As you may already know, I am a runner. I’m not the most elite nor am I a novice but I run – quite a lot. Perhaps the most common question I get asked as a runner is “Why do you run?”. Whether the asker is a non-runner who simply can’t understand my motivation to endure the “pain” or a fellow athlete who simply wants to know what inspired me to start and what keeps me going, it is a question that does not have a straight-forward answer. My first response is usually: “it is more fun once you start” which is very true but really does not begin to cover it.
I admit, when I started running, I hated it. My dad and brother dragged me off to junior parkrun – much to my protests. I was in no way a talented runner at first – nor did I ever imagine I would become one. I would walk half-way through and complain about stitches every few seconds. My younger brother, Sam, however, did enjoy it. He used to go out on training runs with my dad and occasionally compete in the “adult parkrun” (5K). Slowly, he started catching up with me in the weekly 2k run (junior parkrun). One week he was only one place behind me. Being the insanely competitive girl I am, I could NOT face the embarrassment of losing to my younger brother. To make sure that didn’t happen, I asked my dad if I could go on runs with him. That same week, we ran every single morning (I was not confident enough to run when it was busy out). We did a simple 3.8k circuit around a nearby park. The following weekend, I broke 9 minutes at junior parkrun. Our daily training runs became an important part of my life. At first, I struggled a lot but gradually became more and more comfortable.
So, technically, I started running to avoid being mercilessly gloated at by my younger sibling. Not the most inspiring story, I agree. But what is really important is what kept me going:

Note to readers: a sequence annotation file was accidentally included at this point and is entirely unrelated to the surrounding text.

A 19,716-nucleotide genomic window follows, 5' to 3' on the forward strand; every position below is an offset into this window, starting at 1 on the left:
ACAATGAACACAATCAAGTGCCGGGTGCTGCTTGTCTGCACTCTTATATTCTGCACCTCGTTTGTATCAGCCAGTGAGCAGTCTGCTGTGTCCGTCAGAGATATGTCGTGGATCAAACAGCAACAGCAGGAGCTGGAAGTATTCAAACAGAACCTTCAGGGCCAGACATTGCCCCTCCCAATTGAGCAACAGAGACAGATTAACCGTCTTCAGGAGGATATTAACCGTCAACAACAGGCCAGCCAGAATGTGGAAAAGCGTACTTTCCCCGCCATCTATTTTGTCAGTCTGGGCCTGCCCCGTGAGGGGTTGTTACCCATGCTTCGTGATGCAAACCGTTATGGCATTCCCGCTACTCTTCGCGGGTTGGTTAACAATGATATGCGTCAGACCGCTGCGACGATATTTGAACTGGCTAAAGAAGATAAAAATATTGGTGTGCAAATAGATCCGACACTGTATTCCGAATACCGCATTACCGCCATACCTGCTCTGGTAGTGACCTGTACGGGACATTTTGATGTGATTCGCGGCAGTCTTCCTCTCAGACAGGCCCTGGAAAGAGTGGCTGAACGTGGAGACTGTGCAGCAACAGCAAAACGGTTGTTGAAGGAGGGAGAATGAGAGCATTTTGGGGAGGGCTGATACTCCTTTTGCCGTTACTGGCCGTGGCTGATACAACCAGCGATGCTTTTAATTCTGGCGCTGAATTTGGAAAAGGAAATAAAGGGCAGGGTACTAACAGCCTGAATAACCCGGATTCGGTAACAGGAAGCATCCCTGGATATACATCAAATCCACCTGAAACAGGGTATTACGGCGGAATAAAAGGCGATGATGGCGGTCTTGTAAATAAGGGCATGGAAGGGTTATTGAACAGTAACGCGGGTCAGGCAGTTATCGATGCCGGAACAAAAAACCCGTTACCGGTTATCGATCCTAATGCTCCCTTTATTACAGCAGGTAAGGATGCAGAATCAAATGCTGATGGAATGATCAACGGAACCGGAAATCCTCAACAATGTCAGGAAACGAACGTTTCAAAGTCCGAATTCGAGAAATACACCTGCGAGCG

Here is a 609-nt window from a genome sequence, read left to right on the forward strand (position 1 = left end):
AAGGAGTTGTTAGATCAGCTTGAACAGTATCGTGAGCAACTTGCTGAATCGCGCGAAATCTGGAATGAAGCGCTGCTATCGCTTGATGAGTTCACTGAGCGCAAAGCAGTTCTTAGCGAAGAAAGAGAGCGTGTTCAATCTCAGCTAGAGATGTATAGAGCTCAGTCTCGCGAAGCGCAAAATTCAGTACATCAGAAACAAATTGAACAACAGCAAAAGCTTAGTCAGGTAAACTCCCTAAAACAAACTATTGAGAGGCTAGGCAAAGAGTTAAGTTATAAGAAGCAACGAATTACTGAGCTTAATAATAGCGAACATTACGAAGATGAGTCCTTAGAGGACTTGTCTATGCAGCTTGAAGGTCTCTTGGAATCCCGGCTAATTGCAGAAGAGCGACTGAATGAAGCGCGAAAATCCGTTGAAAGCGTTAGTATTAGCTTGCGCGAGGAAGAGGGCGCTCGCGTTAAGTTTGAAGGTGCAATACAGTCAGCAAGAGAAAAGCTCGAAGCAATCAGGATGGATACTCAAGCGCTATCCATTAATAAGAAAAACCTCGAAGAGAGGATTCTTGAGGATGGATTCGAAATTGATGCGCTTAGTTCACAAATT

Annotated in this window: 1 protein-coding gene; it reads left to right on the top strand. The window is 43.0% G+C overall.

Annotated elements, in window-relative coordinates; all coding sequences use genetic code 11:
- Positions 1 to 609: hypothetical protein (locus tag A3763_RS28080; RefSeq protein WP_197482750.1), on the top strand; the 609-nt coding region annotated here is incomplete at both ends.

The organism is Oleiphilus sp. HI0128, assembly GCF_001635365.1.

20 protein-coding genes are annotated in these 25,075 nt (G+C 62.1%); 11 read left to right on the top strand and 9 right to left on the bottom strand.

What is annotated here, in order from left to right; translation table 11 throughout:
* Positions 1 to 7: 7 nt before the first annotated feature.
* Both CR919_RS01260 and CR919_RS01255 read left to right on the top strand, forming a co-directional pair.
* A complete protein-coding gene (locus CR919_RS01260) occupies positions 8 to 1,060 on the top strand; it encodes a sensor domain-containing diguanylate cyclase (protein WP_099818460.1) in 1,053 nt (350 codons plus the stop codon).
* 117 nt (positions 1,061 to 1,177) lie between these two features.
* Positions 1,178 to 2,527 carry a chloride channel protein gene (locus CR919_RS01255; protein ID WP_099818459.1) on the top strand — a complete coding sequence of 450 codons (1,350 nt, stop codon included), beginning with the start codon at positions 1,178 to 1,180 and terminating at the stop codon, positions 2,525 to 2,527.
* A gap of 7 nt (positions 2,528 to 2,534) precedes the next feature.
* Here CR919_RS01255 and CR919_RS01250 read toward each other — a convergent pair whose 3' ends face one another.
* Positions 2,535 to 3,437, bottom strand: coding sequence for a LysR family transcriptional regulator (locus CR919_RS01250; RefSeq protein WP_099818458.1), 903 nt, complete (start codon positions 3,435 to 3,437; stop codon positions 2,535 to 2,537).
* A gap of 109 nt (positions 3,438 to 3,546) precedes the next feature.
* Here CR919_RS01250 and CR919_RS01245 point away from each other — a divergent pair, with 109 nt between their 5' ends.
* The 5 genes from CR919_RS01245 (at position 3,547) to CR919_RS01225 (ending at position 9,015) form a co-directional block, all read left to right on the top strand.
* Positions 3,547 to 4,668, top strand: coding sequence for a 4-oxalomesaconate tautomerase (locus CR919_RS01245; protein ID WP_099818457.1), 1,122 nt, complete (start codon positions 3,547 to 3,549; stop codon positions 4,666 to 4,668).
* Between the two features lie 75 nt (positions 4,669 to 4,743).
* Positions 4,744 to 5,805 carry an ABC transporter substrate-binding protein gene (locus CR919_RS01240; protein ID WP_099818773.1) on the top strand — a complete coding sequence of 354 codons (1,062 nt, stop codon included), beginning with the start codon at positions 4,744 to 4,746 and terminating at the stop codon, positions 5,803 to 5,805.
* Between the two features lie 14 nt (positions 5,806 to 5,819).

Over a space of four months, my 5k parkrun time went from 29 to 21 minutes and my 2k went from 9:15 to 7:41. During that time, I fell in love with the sport. I was fitter, healthier, happier. Finally, I was good at something that was good for me and I enjoyed. I made so many new connections and lived so many awesome experiences I would never have come across if it weren’t for running.
To tell the truth, there have been times where I have wanted to quit. The added pressure of competing and meeting all these people who have been running for years and are so incredibly talented was – and often still is- a little demoralising * I will make sure to create a post about my struggles with anxiety through running *. But every time I want to give up, I remind myself all the reasons why I run:
Running is not just a sport, it’s a lifestyle. The supposedly simple action has given me so much health and happiness. It has boosted my confidence and my fitness and opened up so many opportunities for me. When I run and push myself, I get the most incredible thrill and – I think any runner can agree – there is no better feeling than finishing a hard run (and no better taste than a post run breakfast). I love the shoes, the stats, the stretching and the challenge. Although I do have a large share of “bad” runs, there is nothing more exciting than finally getting a PB or defeating a rival. But perhaps running isn’t all about times and positions. Perhaps it is about experiences and communities. As I previously mentioned, running has introduced me to so many amazing people and has brought me closer to my family. It has even allowed us to support charities and raise quite an impressive amount of money.
Running does become an addiction and it would seem insane for me to stop now. My life would feel pretty empty without tramping up the hills and round parks. We runner’s are pretty crazy people, but that is what brings us together. Although it can be tough, nothing worth doing is ever easy. I run for the challenge. The achievement. The adventures. The people. The thrill. The triumph. I may not or never be the best but I run because I love it and I hope I continue running for the rest of my life.
So, there you have it, a not so succinct answer to such an important question. I hope you enjoyed reading as much as I enjoyed writing and I hope this will inspire some of you to start running -if you don’t already; if you do, feel free to tell me why you run as I find it very interesting,